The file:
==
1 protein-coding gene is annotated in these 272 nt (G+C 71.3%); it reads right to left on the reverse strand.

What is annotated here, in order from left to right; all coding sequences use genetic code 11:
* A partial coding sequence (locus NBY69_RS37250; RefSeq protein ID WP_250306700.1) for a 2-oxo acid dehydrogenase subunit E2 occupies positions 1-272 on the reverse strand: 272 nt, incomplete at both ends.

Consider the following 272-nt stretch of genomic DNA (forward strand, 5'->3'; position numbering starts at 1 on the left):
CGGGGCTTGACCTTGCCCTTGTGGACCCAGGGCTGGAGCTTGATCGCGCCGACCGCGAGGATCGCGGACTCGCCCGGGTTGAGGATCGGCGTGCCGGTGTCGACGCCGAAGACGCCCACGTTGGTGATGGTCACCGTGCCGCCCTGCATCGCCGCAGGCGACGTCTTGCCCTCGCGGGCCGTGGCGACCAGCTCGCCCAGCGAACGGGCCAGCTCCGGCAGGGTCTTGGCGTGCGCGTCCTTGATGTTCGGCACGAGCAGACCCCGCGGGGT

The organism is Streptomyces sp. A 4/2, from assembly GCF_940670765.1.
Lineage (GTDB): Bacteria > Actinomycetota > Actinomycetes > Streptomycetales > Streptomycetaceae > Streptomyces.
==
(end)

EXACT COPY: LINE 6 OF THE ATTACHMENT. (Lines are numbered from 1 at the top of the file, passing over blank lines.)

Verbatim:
The organism is Streptomyces sp. A 4/2, from assembly GCF_940670765.1.